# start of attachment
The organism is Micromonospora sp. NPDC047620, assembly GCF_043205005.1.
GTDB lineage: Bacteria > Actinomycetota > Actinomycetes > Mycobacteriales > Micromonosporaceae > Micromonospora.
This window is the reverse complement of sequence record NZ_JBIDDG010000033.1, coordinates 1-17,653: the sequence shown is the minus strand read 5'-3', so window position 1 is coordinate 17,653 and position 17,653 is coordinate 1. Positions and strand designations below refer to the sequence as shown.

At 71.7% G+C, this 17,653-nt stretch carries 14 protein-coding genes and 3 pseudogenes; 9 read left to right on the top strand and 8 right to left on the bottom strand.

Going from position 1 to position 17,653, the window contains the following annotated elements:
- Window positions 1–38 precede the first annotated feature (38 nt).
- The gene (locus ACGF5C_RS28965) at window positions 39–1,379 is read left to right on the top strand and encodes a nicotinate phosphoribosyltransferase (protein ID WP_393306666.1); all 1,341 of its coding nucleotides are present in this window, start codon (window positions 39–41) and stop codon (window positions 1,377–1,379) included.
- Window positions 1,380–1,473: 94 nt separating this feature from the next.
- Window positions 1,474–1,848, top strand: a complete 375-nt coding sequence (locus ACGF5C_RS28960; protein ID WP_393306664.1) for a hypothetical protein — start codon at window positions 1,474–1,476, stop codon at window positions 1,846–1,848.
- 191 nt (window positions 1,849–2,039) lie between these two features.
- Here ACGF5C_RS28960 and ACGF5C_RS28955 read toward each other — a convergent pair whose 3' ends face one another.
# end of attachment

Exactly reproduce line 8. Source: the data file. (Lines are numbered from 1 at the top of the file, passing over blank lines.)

- Window positions 1,380–1,473: 94 nt separating this feature from the next.